This month, the 2018 football World Cup looks set to become the second most-watched live event of all time. According to FIFA, around 3.2 billion people watched the tournaments of 2010 and 2014 – but this summer’s tournament is expected to attract 3.4 billion viewers. That is almost half of the world’s population. The only event to have been watched by more people was the Beijing Olympic Games in 2008.
The popularity of football around the world is nothing short of astonishing – especially when one considers the humble origins of the sport. As a historian, I am interested in how this happened; but as a football lover I am also interested in its consequences. How has the popularity of the sport affected the way we regard the game, and how we enjoy it? What does it say about the world we live in today? And why do some countries always perform better at the World Cup than others? These are some of the questions I will be thinking about while I watch the games in Russia.
A Short History of Football
Almost every culture in the world has at some point developed a game involving kicking balls between players or at goals. One of the earliest examples was the Chinese game of Cu Ju ( 蹴 鞠 ), which was played in China more than 2000 years ago. However, the version of the game that is played around the world today originated in Britain around 150 years ago.
The creation of the modern game came from a desire to create order out of chaos. During the nineteenth century there were a wide variety of football games in Britain, many of them quite violent, and many of them without any rules at all. Tournaments between different schools or different regions were almost impossible. In an attempt to create a common version of the game, representatives from several clubs and schools met together in a London pub in 1863. Together they formed The Football Association, and for the first time agreed a single set of rules.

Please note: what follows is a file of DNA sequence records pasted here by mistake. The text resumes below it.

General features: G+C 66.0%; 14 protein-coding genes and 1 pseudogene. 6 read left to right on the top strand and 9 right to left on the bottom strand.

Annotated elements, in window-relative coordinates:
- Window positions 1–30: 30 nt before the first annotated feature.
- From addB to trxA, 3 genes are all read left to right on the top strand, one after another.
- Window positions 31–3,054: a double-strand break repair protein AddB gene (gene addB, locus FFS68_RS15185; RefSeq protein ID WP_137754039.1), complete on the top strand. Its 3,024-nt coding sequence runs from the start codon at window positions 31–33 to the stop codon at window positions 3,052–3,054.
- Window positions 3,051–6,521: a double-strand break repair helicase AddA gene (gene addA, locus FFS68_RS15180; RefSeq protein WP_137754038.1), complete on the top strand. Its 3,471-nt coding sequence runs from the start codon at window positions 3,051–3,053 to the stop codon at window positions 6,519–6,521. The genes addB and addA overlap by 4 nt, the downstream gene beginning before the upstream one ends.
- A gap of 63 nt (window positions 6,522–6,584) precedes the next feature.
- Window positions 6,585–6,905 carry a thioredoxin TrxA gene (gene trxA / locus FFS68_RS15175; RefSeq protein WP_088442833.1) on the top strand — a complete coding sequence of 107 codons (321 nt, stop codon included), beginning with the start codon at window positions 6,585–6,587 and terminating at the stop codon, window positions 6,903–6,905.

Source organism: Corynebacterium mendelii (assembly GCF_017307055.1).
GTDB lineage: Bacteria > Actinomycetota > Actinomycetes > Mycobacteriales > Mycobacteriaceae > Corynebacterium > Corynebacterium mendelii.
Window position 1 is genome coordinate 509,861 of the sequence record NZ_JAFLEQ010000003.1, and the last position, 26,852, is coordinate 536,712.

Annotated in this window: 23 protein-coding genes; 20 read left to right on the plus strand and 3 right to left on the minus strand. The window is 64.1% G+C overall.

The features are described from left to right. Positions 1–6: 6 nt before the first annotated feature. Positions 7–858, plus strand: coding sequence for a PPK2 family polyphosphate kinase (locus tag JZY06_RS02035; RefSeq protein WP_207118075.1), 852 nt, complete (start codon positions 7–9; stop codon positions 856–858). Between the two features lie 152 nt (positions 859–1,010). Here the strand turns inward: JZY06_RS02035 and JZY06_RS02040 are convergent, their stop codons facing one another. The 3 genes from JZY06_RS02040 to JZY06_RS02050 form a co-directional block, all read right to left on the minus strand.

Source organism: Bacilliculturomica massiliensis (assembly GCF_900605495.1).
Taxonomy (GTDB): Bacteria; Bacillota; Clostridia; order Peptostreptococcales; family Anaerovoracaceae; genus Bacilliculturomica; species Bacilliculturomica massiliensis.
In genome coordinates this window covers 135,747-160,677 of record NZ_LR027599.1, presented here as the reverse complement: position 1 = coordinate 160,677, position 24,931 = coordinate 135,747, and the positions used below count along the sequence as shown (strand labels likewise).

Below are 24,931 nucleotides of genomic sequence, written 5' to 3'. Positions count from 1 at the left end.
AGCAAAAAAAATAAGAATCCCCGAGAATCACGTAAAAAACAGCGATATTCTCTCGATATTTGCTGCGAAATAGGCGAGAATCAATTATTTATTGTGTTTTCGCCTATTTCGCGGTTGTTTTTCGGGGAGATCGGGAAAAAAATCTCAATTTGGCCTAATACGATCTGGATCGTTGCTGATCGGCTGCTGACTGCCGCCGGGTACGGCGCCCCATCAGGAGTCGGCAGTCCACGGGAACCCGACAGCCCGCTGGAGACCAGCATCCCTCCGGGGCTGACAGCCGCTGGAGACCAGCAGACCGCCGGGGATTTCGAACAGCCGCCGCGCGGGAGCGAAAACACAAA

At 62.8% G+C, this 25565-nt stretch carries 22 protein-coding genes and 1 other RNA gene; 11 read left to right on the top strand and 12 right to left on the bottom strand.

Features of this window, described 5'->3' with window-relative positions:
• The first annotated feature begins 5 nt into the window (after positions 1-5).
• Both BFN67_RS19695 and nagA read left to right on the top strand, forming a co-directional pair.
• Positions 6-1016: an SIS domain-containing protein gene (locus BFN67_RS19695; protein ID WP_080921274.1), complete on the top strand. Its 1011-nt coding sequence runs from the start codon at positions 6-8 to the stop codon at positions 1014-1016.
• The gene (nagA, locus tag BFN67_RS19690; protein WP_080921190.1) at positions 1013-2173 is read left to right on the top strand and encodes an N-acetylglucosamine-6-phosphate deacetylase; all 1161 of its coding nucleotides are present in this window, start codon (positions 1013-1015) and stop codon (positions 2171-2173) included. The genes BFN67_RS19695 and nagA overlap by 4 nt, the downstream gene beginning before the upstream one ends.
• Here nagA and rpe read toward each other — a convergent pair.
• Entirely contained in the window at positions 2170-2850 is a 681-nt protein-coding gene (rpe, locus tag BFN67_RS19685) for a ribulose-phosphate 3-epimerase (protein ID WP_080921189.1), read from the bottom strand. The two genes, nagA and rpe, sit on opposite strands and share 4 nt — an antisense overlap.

Once the rules were codified, the new game of football grew rapidly in Britain. Within eight years, The Football Association already included 50 member clubs. In 1872, it organised the world’s first football competition, the FA Cup. Sixteen years later it established the world’s first league championship.
The international form of the game was a little slower to develop, because football was still not widely played in countries outside the British Isles. The first international fixture took place between England and Scotland in 1872 – but at the time this was the only fixture possible, because no other country yet had a national football team. Wales and Ireland soon formed their own national football associations, followed by various countries in Europe, Australasia and Latin America.
The spread of the game around the world is largely due to British influence during this era. British soldiers and administrators who had learned the game at school took it with them when they took up posts around the British empire. Other British sports, like cricket and rugby, were spread in the same way. British traders and businessmen also carried the game to other parts of the world.